Results for 'Thomas Foerster'

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Thomas Foerster
Cornell University (PhD)
  1.  56
    Stefan Burkhardt and Thomas Foerster, Eds., Norman Tradition and Transcultural Heritage: Exchange of Cultures in the “Norman” Peripheries of Medieval Europe. Farnham, Surrey, UK, and Burlington, VT: Ashgate, 2013. Pp. Vi, 305. $134.95. ISBN: 978-1-4094-6330-6.Keith J. Stringer and Andrew Jotischky, Eds., Norman Expansion: Connections, Continuities, and Contrasts. Farnham, Surrey, UK, and Burlington, VT: Ashgate, 2013. Pp. Xiv, 261; 10 Black-and-White Figures. $119.95. ISBN: 978-1-4094-4838-9. [REVIEW]Hugh M. Thomas - 2015 - Speculum 90 (2):514-516.
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  2.  10
    Proactive Control of Affective Distraction: Experience-Based but Not Expectancy-Based.Constantin Schmidts, Anna Foerster, Thomas Kleinsorge & Wilfried Kunde - 2020 - Cognition 194:104072.
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  3.  11
    Affective Distraction Along the Flexibility-Stability Continuum.Anna Foerster, Constantin Schmidts, Thomas Kleinsorge & Wilfried Kunde - 2019 - Cognition and Emotion 34 (3):438-449.
    This study explored whether conditions that promote flexibility in task processing enhance the detrimental impact of irrelevant negative stimulation on performance. We approached this flexibility f...
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  4. Epistemic Gaps and the Mind-Body Problem.Thomas Foerster - 2019 - Dissertation, Cornell University
    This dissertation defends materialism from the epistemic arguments against materialism. Materialism is the view that everything is ultimately physical. The epistemic arguments against materialism claim that there is an epistemic gap between physical and phenomenal truths (for example, that knowing the physical truths does not put you in a position to know the phenomenal truths), and conclude from this that there is a corresponding gap in the world between physical and phenomenal truths, and materialism is false. -/- Chapter 1 introduces (...)
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  5. Moral Offsetting.Thomas Foerster - 2019 - Philosophical Quarterly 69 (276):617-635.
    This paper explores the idea of moral offsetting: the idea that good actions can offset bad actions in a way roughly analogous to carbon offsetting. For example, a meat eater might try to offset their consumption of meat by donating to an animal welfare charity. In this paper, I clarify the idea of moral offsetting, consider whether the leading moral theories and theories of moral worth are consistent with the possibility of moral offsetting, and consider potential benefits of moral offsetting. (...)
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  6.  81
    Computing a Reality. Heinz von Foerster's Lecture at the A.U.M Conference in 1973. Edited by Albert Müller.Foerster H. Von & A. Müller - 2008 - Constructivist Foundations 4 (1).
    Purpose: Commenting on the transcript of a lecture. Findings: The document reconstructs the development of the original 1973 lecture by Heinz von Foerster into his best-known paper, On Constructing a Reality. Many aspects of that paper can be identified as being shaped through interaction with the audience. Implications: The lecture documented here was a forerunner of a central paper in constructivism.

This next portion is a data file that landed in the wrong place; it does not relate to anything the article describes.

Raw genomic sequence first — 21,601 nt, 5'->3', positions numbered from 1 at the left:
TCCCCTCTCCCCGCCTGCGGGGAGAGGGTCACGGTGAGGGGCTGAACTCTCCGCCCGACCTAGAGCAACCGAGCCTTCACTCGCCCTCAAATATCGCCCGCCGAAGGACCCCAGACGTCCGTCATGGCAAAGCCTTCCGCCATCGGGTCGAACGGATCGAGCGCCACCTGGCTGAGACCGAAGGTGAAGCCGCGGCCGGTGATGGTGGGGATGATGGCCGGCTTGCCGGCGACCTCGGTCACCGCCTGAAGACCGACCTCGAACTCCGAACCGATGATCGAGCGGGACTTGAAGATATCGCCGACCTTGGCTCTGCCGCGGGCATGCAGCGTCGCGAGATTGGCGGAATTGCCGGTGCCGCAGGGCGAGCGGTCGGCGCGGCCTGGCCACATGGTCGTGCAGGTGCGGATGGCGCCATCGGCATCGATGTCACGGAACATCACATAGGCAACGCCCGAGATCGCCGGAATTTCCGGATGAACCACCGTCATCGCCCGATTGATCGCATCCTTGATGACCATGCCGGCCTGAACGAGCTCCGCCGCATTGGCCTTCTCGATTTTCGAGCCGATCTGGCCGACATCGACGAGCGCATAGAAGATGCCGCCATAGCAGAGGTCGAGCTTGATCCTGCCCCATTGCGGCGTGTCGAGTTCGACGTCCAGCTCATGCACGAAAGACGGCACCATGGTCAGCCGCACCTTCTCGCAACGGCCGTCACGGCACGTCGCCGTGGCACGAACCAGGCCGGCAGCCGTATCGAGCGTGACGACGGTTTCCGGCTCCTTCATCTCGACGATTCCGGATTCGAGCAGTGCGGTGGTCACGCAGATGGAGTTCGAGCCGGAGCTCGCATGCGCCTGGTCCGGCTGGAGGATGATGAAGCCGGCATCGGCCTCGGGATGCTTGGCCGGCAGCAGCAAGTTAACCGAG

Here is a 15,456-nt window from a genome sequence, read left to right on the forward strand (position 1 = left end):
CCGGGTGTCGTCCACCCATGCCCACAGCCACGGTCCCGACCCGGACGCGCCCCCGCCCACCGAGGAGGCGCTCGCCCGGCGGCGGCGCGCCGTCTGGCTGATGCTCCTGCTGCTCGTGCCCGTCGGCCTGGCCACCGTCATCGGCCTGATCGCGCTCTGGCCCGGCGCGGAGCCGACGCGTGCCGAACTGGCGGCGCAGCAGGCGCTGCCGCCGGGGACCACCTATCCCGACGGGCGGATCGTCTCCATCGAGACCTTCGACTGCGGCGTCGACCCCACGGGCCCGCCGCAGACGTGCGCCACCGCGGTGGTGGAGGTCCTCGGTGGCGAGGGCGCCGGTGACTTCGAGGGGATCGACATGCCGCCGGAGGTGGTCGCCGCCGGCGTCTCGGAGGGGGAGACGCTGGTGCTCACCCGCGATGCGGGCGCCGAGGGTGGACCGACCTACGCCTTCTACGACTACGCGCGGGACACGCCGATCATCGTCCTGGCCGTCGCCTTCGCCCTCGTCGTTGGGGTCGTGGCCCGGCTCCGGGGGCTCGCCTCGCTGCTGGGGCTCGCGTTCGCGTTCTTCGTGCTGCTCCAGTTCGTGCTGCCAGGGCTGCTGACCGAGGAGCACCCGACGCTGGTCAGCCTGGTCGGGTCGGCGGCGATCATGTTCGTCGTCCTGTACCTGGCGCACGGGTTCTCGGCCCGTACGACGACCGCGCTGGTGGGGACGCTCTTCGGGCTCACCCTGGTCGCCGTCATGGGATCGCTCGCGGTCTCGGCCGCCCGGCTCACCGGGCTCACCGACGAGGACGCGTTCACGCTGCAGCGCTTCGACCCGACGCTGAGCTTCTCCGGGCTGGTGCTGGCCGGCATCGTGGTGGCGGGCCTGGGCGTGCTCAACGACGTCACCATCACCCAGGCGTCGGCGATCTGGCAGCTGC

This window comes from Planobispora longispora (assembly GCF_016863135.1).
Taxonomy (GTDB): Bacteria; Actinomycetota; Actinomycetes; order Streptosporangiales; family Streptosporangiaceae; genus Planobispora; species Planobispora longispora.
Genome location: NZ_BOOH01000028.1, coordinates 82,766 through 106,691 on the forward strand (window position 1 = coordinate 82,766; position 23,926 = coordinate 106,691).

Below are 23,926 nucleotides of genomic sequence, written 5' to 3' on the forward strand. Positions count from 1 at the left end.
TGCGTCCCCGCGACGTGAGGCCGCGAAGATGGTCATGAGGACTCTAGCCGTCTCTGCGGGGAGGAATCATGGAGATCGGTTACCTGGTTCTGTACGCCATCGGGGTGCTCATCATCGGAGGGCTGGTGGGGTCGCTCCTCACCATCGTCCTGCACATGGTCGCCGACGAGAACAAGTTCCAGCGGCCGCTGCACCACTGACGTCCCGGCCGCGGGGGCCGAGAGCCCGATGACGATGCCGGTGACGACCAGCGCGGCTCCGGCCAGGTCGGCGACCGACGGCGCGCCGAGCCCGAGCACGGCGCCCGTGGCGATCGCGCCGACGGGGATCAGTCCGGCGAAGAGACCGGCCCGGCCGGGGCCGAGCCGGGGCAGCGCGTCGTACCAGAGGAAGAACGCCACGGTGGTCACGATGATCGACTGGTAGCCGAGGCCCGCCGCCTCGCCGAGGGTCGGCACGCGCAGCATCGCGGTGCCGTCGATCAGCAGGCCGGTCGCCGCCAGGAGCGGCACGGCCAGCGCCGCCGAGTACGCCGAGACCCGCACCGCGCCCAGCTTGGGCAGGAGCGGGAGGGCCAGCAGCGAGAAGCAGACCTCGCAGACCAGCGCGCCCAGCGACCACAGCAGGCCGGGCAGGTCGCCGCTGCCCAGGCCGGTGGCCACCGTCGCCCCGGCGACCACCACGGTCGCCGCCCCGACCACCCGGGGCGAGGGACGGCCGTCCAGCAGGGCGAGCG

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  7.  43
    Computing a Reality. Heinz von Foerster's Lecture at the A.U.M Conference in 1973. Edited by Albert Müller.H. Foerster & A. Müller - 2008 - Constructivist Foundations 4 (1):62-69.
  8. Konstruktivismus Und Kognitionswissenschaft Kulturelle Wurzeln Und Ergebnisse : Heinz von Foerster Gewidmet.Heinz Von Foerster, Albert Müller & Friedrich Stadler - 1997
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  9.  70
    The Unknown Before Discovery.Mauro Maldonato - 2005 - World Futures 61 (3):174 – 180.
    Starting from the most important conquests of contemporary post-positivistic epistemology and from its authors such as Karl Popper, Thomas Kuhn, Paul Feyerabend, and Edgar Morin and going through Gadamer's hermeneutics or Wittgenstein and de Mandeville's approaches to scientific and social paradigms, this article focuses on the limits of scientific dogmas and on the overbearing rationalism that claims to explain everything, marginalizing many aspects of human life which cannot be rationalized. The scientific approach cannot be just conceptual. It must be (...)
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  10. Principles of Self-Organization: Transactions of the University of Illinois Symposium.H. Von Foerster & G. W. Zopf Jr, (eds.) - 1962 - Pergamon Press.
  11.  34
    The Historian as Public Moralist: The Case of Christopher Lasch: Thomas Bender.Thomas Bender - 2012 - Modern Intellectual History 9 (3):733-744.
    When I entered graduate school in the fall of 1966, planning to study American intellectual history and perhaps intellectuals specifically, all the talk among the more advanced graduate students was a recently published book, The New Radicalism in America, 1889–1963: The Intellectual as a Social Type, by Christopher Lasch. I read it eagerly, but I was not sure what to make of it. The author, Christopher Lasch, offered a very complex analysis of intellectuals’ lives and their social location—or lack of (...)
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  12.  5
    Art and Life in Avant-Garde Prague, 1920–1924*: Thomas Ort.Thomas Ort - 2010 - Modern Intellectual History 7 (1):63-92.